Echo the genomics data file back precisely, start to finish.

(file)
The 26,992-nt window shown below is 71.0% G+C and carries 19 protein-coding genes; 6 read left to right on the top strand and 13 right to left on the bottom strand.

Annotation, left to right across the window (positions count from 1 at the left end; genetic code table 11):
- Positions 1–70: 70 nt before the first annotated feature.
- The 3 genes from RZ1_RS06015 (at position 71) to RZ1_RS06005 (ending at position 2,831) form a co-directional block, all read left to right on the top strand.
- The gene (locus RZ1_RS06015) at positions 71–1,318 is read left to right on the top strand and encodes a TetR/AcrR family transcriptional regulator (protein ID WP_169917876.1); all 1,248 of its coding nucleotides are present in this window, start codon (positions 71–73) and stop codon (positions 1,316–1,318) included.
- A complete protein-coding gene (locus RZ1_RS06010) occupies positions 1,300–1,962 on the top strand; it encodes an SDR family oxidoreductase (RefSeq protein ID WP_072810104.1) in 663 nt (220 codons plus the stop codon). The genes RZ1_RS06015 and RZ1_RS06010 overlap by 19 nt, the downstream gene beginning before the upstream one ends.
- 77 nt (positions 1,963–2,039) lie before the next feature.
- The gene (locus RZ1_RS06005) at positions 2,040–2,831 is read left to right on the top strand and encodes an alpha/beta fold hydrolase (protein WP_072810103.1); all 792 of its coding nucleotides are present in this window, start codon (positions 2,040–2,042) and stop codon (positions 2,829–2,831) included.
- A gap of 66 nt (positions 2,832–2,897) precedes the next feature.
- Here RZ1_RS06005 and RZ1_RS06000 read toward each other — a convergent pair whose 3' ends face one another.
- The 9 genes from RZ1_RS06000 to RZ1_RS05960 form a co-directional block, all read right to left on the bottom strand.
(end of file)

The 26,992-nt window shown below is 71.0% G+C and carries 19 protein-coding genes; 6 read left to right on the top strand and 13 right to left on the bottom strand.

Annotation, left to right across the window (positions count from 1 at the left end; genetic code table 11):
- Positions 1–70: 70 nt before the first annotated feature.
- The 3 genes from RZ1_RS06015 (at position 71) to RZ1_RS06005 (ending at position 2,831) form a co-directional block, all read left to right on the top strand.
- The gene (locus RZ1_RS06015) at positions 71–1,318 is read left to right on the top strand and encodes a TetR/AcrR family transcriptional regulator (protein ID WP_169917876.1); all 1,248 of its coding nucleotides are present in this window, start codon (positions 71–73) and stop codon (positions 1,316–1,318) included.
- A complete protein-coding gene (locus RZ1_RS06010) occupies positions 1,300–1,962 on the top strand; it encodes an SDR family oxidoreductase (RefSeq protein ID WP_072810104.1) in 663 nt (220 codons plus the stop codon). The genes RZ1_RS06015 and RZ1_RS06010 overlap by 19 nt, the downstream gene beginning before the upstream one ends.
- 77 nt (positions 1,963–2,039) lie before the next feature.
- The gene (locus RZ1_RS06005) at positions 2,040–2,831 is read left to right on the top strand and encodes an alpha/beta fold hydrolase (protein WP_072810103.1); all 792 of its coding nucleotides are present in this window, start codon (positions 2,040–2,042) and stop codon (positions 2,829–2,831) included.
- A gap of 66 nt (positions 2,832–2,897) precedes the next feature.
- Here RZ1_RS06005 and RZ1_RS06000 read toward each other — a convergent pair whose 3' ends face one another.
- The 9 genes from RZ1_RS06000 to RZ1_RS05960 form a co-directional block, all read right to left on the bottom strand.